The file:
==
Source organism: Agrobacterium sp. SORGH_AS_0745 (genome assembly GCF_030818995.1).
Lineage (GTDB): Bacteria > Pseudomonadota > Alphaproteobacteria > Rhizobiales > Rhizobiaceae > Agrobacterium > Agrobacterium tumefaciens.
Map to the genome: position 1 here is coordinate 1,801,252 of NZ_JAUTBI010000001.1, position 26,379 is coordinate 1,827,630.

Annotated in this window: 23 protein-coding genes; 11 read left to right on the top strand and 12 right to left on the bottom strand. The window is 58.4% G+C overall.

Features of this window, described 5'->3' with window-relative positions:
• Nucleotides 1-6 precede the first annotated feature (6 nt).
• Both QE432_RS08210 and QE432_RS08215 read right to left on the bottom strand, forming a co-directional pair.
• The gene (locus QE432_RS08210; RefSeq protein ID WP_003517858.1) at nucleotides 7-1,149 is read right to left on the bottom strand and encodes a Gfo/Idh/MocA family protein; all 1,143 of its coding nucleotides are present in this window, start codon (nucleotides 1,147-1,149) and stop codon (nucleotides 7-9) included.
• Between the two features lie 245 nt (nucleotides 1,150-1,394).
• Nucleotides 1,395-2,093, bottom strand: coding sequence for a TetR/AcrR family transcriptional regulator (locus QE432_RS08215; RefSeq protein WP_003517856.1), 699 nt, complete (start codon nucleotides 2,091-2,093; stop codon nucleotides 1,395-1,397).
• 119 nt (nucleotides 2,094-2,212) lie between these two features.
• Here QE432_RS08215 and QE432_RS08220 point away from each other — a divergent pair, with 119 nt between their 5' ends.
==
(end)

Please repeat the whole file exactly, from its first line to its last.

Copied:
Source organism: Agrobacterium sp. SORGH_AS_0745 (genome assembly GCF_030818995.1).
Lineage (GTDB): Bacteria > Pseudomonadota > Alphaproteobacteria > Rhizobiales > Rhizobiaceae > Agrobacterium > Agrobacterium tumefaciens.
Map to the genome: position 1 here is coordinate 1,801,252 of NZ_JAUTBI010000001.1, position 26,379 is coordinate 1,827,630.

Annotated in this window: 23 protein-coding genes; 11 read left to right on the top strand and 12 right to left on the bottom strand. The window is 58.4% G+C overall.

Features of this window, described 5'->3' with window-relative positions:
• Nucleotides 1-6 precede the first annotated feature (6 nt).
• Both QE432_RS08210 and QE432_RS08215 read right to left on the bottom strand, forming a co-directional pair.
• The gene (locus QE432_RS08210; RefSeq protein ID WP_003517858.1) at nucleotides 7-1,149 is read right to left on the bottom strand and encodes a Gfo/Idh/MocA family protein; all 1,143 of its coding nucleotides are present in this window, start codon (nucleotides 1,147-1,149) and stop codon (nucleotides 7-9) included.
• Between the two features lie 245 nt (nucleotides 1,150-1,394).
• Nucleotides 1,395-2,093, bottom strand: coding sequence for a TetR/AcrR family transcriptional regulator (locus QE432_RS08215; RefSeq protein WP_003517856.1), 699 nt, complete (start codon nucleotides 2,091-2,093; stop codon nucleotides 1,395-1,397).
• 119 nt (nucleotides 2,094-2,212) lie between these two features.
• Here QE432_RS08215 and QE432_RS08220 point away from each other — a divergent pair, with 119 nt between their 5' ends.